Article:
Trade Analysis: Kelly Johnson for Stephen Drew

In a very unprecedented turn of events, the New York Yankees struck a deal with the rival Boston Red Sox today, agreeing to swap infielders Stephen Drew and Kelly Johnson. This marked the first time the two teams agreed to a deal since 1997, when when the Bombers acquired Mike Stanley and Randy Brown for Jim Mecir and Tony Armas. Both Drew and Johnson are signed to one year deals, so this is essentially an exchange of rentals.

Drew will slot in at second base, which had previously been occupied by the corpse of Brian Roberts, who was DFA’d in accordance with today’s moves. Drew’s never played second before, but shouldn’t have much trouble adjusting to the new position. He’s been more than adequate at shortstop the past few years and second base is easily the less challenging position. Offensively, Drew’s been pretty terrible of late. In 39 games this season, he’s hit just .176/.255/.328 (56 wRC+), and this comes on the heels of a .111/.140/.204 performance last October. Even so, he’s historically been close to league-average with the stick, and its probably safe to assume he’ll be closer to that player going forward.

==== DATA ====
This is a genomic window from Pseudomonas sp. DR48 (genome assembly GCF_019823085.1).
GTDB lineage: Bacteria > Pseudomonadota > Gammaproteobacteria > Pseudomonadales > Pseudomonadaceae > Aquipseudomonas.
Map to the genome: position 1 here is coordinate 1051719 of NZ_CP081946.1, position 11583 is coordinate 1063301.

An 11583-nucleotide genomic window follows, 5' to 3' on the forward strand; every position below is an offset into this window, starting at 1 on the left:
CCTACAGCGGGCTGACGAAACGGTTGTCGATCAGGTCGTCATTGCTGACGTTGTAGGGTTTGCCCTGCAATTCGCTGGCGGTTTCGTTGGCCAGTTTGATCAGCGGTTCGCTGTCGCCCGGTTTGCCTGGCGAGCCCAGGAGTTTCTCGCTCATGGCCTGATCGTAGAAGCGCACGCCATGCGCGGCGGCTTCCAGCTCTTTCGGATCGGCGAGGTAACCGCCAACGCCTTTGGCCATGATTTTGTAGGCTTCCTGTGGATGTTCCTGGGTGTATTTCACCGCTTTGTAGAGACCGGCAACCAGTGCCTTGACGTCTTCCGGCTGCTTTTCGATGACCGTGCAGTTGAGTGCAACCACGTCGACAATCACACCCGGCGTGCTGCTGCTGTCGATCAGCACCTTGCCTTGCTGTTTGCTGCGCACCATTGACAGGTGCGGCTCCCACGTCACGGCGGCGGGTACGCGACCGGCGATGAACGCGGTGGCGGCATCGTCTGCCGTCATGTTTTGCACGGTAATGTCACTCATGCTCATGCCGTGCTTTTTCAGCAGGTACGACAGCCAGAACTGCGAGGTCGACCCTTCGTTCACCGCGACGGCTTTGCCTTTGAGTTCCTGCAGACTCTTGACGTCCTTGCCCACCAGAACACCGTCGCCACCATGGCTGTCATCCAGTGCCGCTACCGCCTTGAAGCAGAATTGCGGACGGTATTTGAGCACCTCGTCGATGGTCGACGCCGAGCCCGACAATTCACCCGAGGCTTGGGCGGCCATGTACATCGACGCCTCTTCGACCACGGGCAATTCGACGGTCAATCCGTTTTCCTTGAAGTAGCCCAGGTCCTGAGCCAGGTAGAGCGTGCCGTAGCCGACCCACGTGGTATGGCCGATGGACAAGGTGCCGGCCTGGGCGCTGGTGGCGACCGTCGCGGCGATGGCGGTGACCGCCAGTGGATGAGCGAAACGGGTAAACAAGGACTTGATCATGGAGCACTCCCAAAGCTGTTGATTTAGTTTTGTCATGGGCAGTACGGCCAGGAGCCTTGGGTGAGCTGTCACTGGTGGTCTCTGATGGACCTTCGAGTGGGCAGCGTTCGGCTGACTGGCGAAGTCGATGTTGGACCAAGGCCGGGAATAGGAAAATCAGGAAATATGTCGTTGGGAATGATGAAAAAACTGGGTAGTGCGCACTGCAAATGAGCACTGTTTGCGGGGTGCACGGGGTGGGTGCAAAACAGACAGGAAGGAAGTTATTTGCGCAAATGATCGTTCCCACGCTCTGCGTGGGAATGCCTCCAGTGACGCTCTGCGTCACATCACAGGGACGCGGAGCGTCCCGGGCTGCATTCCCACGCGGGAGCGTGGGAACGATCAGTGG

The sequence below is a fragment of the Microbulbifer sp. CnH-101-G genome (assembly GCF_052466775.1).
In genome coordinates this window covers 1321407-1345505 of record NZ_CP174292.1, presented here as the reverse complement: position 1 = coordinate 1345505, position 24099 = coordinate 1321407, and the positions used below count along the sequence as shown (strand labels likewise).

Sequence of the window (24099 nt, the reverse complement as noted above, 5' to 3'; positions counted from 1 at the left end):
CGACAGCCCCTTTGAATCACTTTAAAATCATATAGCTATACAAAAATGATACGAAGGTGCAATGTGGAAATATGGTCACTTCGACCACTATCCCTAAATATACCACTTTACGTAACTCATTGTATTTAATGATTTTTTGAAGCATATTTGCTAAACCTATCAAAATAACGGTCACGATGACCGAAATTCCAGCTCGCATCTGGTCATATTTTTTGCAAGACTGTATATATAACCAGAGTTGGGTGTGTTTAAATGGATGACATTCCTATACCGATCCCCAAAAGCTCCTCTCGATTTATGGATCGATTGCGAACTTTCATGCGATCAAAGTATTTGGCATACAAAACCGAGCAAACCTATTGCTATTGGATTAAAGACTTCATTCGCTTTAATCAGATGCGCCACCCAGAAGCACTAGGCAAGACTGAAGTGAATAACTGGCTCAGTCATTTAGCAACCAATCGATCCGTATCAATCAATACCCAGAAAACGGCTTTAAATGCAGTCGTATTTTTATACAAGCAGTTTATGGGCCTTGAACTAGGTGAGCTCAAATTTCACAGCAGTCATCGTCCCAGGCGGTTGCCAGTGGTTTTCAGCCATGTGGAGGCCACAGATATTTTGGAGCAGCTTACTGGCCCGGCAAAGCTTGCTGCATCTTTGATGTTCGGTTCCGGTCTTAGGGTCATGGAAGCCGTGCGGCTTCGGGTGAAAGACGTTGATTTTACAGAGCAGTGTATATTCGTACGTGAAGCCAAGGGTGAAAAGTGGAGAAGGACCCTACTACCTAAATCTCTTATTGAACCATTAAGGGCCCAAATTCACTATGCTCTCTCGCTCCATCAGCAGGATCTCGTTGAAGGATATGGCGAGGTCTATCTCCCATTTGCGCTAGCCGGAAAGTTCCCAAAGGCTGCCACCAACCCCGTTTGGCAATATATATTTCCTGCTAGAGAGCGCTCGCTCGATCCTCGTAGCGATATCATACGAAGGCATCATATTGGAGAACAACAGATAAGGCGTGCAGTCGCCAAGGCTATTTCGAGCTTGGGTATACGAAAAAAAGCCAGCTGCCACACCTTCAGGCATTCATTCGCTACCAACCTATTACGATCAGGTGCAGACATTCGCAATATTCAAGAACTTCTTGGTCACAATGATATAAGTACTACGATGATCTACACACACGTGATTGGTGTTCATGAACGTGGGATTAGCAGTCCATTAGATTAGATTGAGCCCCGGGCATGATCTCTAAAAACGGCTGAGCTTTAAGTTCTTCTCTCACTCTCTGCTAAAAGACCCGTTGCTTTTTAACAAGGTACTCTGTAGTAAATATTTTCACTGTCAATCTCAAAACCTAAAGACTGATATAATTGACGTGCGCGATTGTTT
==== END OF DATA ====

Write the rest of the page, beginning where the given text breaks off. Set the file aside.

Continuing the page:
While he hasn’t hit quite as poorly as Drew, Johnson’s also been a disappointment this year, and has only managed a .219/.304/.317 (88 wRC+) while splitting time between first and third. Both Drew and Johnson have struggled this year, but Drew’s defensive abilities likely make him the more valuable player. Neither guy can hit all that much, but Drew’s a good defensive shortstop, while Johnson’s a below-average corner infielder. That alone makes Drew a marginal upgrade.

In Xander Bogaerts, the Red Sox already have their shortstop of the future on their roster, and Stephen Drew was just getting in the way. For them, flipping Drew was more about clearing a lane for Boegarts than trying to land Kelly Johnson. But the Yankees think replacing Brian Roberts with Drew gives them a slightly better shot at October baseball. And even if Drew rebounds just a little bit, they’re probably right.

About Chris

Chris works in economic development by day, but spends most of his nights thinking about baseball. He writes for Pinstripe Pundits, and is an occasional user of the twitter machine: @_chris_mitchell
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